where w and h are the width and height of a window or neighborhood around the picture location (x,y), i and j may correspond to indices that may be utilized to identify the location of the pixels in the pictures in the neighborhood, w0, w1, w2 are suitable weighting factors, InY (1)(i,j) is the next input luminance picture, InY (0)(i,j) is the current input luminance picture, OutY (−1)(i,j) is the next output luminance picture, InCb (1)(i,j) is the next input chrominance picture, InCb (1)(i,j) is the current input chrominance picture, OutCb (−1)(i,j) is the next output chrominance picture, InCr (1)(i,j) is the next input chrominance picture, InCr (0)(i,j) is the current input chrominance picture, and OutCr (−1)(i,j) is the next output chrominance picture. The neighborhood size may be determined by taking into consideration the effect on moving impulses, generally thin edges, and/or the effect on smoothing out noise, for example. Some exemplary neighborhood sizes may be 3ื3, 5ื3, 3ื5, 7ื3, 5ื5, 7ื5, and 7ื7, for example. Selection of a neighborhood size may depend, at least in part, on implementation requirements.

The MM and edge strength calculation block 602 may be enabled to generate the blending factors αfir, αiir, and αblend based on the following expression:
α=K 0(1−(K 1 /MM 2)),  (15)
where K0 and K1 are factors determined for each of the blending factors and MM is the MM parameter determined in equation (8) for a selected filtering mode. For example, the factors K0,FIR and K1, FIR may be utilized to determine αfir, the factors K0,IIR and K1, IIR may be utilized to determine αiir, and the factors K0, blend and K1, blend may be utilized to determine αblend. The non-linearity of equation (9) may enable the blending factors to increase more rapidly as the MM parameter increases and avoid artifacts such as motion blurriness or motion trails for moving objects, for example. Moreover, the non-linear behavior of the blending factors may allow moving content to retain its sharpness.

The memory 608 may comprise suitable logic, circuitry, and/or code that may be enabled to store at least a portion of consecutive video pictures. The memory 608 may be enabled to store a previous input picture In(−1), a current input picture In(0), and a previous output picture Out(−1).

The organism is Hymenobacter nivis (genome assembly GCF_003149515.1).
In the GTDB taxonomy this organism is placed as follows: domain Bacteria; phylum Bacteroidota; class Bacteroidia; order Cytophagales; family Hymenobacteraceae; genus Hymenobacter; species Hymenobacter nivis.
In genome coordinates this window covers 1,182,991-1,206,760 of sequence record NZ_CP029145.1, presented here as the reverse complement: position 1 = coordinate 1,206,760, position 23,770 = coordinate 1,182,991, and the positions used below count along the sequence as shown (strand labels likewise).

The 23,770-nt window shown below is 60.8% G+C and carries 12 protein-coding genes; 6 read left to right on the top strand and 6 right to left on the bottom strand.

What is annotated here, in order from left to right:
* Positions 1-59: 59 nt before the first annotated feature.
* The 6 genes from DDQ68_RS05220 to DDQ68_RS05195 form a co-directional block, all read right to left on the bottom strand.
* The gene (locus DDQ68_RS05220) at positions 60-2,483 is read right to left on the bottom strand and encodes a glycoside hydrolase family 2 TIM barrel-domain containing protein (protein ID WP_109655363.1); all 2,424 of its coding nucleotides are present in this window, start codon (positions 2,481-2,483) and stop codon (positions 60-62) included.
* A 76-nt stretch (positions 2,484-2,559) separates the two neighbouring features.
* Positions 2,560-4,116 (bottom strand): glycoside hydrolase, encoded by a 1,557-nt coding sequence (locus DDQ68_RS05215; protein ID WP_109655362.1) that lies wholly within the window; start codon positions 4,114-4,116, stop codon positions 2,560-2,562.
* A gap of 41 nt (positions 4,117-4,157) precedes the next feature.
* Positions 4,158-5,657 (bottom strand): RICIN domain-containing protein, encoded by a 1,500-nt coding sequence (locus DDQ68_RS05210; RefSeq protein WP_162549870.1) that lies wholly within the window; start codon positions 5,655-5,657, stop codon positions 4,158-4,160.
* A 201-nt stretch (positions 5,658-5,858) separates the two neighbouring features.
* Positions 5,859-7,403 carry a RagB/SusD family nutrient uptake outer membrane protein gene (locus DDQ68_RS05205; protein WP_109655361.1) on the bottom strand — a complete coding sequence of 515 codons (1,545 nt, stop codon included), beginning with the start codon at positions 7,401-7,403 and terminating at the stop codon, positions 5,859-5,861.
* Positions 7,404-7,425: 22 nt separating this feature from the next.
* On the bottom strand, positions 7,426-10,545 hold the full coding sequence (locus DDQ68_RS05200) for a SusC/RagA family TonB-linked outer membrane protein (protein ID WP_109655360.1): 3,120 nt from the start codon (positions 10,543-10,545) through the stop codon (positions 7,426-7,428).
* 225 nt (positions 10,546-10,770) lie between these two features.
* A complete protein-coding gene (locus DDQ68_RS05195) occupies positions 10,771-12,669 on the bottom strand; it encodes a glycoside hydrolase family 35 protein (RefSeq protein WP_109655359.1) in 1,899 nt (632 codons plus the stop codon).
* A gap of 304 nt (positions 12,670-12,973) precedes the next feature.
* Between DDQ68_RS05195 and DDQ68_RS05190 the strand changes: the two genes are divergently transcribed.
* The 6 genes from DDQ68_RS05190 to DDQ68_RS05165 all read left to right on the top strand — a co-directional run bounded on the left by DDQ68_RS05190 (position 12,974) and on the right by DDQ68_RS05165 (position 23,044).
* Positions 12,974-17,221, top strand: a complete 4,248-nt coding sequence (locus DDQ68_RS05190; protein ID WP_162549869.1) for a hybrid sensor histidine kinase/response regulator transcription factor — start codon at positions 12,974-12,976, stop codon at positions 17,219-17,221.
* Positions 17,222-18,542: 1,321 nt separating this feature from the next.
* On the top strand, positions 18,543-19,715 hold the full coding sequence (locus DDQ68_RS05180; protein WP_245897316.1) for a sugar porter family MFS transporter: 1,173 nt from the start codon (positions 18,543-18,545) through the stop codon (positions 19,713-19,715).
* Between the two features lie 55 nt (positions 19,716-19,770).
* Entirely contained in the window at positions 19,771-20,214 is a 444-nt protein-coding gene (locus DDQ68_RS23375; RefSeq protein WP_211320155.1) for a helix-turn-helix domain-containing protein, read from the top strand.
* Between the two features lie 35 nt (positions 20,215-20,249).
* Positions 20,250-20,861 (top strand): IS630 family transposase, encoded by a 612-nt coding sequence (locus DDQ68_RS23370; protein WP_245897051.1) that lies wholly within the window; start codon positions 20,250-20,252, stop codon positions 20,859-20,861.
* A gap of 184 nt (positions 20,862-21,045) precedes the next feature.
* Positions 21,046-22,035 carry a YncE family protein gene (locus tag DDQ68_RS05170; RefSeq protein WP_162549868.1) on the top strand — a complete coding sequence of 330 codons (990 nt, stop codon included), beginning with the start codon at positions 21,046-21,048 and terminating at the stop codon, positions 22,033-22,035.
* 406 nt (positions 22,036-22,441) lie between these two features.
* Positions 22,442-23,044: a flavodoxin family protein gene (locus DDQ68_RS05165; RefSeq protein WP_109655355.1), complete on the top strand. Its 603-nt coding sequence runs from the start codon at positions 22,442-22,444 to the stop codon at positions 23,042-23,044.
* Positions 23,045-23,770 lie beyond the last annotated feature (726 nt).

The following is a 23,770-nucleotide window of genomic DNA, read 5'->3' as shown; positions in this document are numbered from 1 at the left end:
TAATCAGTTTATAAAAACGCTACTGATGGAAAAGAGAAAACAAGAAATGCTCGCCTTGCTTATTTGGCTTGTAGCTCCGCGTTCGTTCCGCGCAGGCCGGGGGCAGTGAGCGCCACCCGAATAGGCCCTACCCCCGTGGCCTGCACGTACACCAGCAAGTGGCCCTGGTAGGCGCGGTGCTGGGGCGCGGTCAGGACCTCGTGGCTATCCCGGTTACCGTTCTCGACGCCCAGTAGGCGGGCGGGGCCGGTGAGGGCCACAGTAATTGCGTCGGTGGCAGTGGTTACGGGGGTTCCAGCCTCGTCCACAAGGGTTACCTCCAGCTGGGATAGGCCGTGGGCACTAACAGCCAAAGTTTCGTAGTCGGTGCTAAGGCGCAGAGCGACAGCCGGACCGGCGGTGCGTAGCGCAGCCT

The FIR-NR block 604 may comprise suitable logic, circuitry, and/or code that may be enabled to generate an FIR-blended current output picture FIR_out(0) by utilizing a received next input picture In(1), a current input picture In(0), a previous input picture In(−1) and the FIR blending factor, αfir The FIR blending factor, αfir may be generated by the MM and edge strength calculation block 602. The FIR-blended next output picture FIR_out(0), may be generated in accordance with the following expression:
FIR_out(0)=αfirืIn(1)+(1−αfir)ืFIR 3tap(0)  (16)
where
FIR 3tap(0)=c 0ืIn(−1)+c 1ืIn(0)+c 2ืIn(1)  (17)
and c0, c1 and c2 are suitable constants.

The IIR-NR block 606 may comprise suitable logic, circuitry, and/or code that may be enabled to generate an IIR-blended current output picture IIR_out(0) by utilizing a received next input picture In(1), a previous output picture Out(−1) and the IIR blending factor, αiir, generated by the MM and edge strength calculation block 602. The IIR-blended current output picture IIR_out(0), may be generated in accordance with the following expression:
IIR_out(0)=αiirืIn(1)+(1−αiir)ืOut(−1)  (18b)
The FIR-IIR blending block 610 may be substantially as described in FIG. 6B.

In operation, the MM and edge strength calculation block 602 may determine the MM parameters based on the filtering mode selected and may generate the blending factors αfir, αiir, and αblend. The MM and edge strength calculation block 602 may transfer the corresponding blending factor to the FIR-NR block 604, the IIR-NR block 606, and the FIR-IIR blending block 610. The FIR-NR block 604 may generate the FIR-blended current output picture FIR_out(0) based on the FIR blending factor, αfir. The IIR-NR block 606 may generate the IIR-blended current output picture IIR_out(0), based on the IIR blending factor, αiir. The FIR-IIR blending block 610 may receive the FIR-blended current output picture FIR_out(0) and the IIR-blended current output picture IIR_out(0) and may generate the filtered output signal Out_nmc(0) by utilizing the adaptive FIR-IIR blending factor, αblend, generated by the MM and edge strength calculation block 602.